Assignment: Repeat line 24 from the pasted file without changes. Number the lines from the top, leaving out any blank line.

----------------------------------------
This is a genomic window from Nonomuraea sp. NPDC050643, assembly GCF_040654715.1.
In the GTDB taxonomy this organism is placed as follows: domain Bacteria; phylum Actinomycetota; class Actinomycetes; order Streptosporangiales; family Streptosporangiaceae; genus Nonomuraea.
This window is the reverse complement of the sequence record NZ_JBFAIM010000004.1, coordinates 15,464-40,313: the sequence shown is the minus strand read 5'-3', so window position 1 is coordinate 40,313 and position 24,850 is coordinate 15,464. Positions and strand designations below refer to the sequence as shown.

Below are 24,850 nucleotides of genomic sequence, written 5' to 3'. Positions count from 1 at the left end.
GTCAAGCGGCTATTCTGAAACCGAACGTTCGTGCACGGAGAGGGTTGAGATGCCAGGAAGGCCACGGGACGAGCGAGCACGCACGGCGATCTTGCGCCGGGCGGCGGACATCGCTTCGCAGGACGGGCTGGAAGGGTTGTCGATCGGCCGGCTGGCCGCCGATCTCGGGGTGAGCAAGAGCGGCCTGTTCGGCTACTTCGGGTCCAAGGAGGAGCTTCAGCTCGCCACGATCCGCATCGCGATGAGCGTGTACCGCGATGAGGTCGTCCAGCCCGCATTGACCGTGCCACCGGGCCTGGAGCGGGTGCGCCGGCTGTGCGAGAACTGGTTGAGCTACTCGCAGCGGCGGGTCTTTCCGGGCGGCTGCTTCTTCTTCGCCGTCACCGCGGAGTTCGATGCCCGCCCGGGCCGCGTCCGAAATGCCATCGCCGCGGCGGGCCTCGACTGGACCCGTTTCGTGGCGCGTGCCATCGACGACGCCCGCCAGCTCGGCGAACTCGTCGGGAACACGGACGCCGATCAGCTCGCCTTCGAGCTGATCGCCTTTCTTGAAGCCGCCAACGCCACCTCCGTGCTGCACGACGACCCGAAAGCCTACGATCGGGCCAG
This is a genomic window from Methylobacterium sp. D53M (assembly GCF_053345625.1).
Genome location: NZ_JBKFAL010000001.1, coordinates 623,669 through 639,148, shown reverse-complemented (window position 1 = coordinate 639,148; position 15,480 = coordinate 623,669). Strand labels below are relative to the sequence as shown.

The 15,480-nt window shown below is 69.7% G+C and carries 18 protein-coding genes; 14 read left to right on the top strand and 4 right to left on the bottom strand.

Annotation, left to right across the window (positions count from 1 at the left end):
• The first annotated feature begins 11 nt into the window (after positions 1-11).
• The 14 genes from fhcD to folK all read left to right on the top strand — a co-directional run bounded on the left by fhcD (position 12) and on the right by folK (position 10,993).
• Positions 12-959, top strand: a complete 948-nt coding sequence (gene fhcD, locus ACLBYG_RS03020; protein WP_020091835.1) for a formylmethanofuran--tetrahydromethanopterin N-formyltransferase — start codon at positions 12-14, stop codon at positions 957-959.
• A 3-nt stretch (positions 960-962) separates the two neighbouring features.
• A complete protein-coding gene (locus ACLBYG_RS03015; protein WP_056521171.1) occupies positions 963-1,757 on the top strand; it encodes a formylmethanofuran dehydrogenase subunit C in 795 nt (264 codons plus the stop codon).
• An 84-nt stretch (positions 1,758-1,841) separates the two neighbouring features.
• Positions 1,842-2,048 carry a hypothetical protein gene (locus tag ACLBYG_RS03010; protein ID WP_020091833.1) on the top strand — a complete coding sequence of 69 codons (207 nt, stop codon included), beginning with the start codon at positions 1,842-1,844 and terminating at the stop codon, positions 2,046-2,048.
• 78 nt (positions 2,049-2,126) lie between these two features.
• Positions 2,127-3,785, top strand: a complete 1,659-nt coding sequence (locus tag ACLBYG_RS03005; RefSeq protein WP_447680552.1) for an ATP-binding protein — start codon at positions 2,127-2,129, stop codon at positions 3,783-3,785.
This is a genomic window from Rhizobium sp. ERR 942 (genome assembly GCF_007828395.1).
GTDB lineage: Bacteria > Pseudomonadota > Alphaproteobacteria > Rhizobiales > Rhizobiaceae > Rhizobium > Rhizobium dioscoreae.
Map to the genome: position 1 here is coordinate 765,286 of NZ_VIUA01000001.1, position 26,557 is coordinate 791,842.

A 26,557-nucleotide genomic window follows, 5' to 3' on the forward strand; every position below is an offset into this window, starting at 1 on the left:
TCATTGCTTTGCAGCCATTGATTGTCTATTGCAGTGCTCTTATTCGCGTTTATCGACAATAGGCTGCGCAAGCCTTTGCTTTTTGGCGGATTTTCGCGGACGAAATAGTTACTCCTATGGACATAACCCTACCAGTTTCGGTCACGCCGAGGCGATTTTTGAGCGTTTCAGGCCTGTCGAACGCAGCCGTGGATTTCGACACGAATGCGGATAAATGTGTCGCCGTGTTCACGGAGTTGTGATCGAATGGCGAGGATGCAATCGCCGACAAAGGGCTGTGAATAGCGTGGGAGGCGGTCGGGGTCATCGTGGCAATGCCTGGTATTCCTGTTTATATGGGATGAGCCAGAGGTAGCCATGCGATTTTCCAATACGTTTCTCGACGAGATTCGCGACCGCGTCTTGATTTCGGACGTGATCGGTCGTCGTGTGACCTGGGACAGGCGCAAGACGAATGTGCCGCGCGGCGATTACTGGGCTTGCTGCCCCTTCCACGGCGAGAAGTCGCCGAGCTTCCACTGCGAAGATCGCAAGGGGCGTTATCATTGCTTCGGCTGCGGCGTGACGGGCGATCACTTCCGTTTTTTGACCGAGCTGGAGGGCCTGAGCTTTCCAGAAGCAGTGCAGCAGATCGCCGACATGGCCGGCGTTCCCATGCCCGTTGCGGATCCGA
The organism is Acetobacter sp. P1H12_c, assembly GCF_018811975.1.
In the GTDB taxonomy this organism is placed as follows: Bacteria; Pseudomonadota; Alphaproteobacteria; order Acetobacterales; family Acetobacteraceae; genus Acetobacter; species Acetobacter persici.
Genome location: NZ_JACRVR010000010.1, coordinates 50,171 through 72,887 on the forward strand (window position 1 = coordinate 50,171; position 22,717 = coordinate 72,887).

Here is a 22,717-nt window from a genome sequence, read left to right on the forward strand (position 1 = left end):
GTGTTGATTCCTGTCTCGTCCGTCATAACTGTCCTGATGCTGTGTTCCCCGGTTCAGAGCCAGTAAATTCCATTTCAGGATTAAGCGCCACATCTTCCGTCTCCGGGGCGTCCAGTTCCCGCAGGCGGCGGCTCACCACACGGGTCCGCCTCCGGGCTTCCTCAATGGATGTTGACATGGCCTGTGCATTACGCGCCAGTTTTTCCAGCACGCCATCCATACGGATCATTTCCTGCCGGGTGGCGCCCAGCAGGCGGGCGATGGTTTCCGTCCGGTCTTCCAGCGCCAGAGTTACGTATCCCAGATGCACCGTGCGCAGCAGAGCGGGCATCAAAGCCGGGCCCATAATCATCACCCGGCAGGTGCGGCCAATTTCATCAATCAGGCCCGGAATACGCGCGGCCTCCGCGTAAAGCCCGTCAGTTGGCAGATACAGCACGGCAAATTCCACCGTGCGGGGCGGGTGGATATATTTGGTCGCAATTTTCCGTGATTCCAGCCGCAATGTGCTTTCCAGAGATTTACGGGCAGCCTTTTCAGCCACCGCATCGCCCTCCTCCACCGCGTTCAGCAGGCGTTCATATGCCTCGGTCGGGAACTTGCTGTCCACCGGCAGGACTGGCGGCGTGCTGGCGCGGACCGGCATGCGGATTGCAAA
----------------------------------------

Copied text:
The organism is Acetobacter sp. P1H12_c, assembly GCF_018811975.1.